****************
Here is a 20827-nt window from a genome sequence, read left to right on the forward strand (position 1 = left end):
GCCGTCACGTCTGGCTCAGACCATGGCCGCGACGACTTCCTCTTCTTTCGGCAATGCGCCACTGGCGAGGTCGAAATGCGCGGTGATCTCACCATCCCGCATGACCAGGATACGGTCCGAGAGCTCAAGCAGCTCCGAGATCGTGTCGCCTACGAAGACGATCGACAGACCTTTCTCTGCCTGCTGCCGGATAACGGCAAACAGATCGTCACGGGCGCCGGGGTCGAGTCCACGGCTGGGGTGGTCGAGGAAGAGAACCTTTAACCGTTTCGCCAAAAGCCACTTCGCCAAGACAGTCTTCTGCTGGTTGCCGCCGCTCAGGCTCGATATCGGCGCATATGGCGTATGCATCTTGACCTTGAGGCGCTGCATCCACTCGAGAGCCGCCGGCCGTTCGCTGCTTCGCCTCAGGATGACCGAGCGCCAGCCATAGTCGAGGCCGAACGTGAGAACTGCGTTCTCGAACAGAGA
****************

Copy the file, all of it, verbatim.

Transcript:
Here is a 20827-nt window from a genome sequence, read left to right on the forward strand (position 1 = left end):
GCCGTCACGTCTGGCTCAGACCATGGCCGCGACGACTTCCTCTTCTTTCGGCAATGCGCCACTGGCGAGGTCGAAATGCGCGGTGATCTCACCATCCCGCATGACCAGGATACGGTCCGAGAGCTCAAGCAGCTCCGAGATCGTGTCGCCTACGAAGACGATCGACAGACCTTTCTCTGCCTGCTGCCGGATAACGGCAAACAGATCGTCACGGGCGCCGGGGTCGAGTCCACGGCTGGGGTGGTCGAGGAAGAGAACCTTTAACCGTTTCGCCAAAAGCCACTTCGCCAAGACAGTCTTCTGCTGGTTGCCGCCGCTCAGGCTCGATATCGGCGCATATGGCGTATGCATCTTGACCTTGAGGCGCTGCATCCACTCGAGAGCCGCCGGCCGTTCGCTGCTTCGCCTCAGGATGACCGAGCGCCAGCCATAGTCGAGGCCGAACGTGAGAACTGCGTTCTCGAACAGAGA